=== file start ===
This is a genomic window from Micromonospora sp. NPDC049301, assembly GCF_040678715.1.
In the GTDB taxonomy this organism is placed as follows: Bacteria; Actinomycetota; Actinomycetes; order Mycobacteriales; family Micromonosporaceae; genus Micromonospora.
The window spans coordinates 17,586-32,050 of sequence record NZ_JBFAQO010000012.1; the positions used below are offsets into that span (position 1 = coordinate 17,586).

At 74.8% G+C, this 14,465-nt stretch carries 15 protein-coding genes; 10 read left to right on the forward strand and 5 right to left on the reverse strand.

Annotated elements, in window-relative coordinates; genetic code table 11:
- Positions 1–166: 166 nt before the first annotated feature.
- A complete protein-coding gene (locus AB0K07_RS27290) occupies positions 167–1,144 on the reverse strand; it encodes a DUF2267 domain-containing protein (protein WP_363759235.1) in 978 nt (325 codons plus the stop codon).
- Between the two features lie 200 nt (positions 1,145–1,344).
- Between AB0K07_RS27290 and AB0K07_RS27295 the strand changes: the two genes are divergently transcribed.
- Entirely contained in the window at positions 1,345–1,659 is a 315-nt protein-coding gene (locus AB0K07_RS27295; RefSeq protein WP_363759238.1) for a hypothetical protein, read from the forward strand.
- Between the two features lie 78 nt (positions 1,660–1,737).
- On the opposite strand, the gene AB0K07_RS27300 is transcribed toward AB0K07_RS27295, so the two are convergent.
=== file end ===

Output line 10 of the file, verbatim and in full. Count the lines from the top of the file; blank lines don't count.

- Entirely contained in the window at positions 1,345–1,659 is a 315-nt protein-coding gene (locus AB0K07_RS27295; RefSeq protein WP_363759238.1) for a hypothetical protein, read from the forward strand.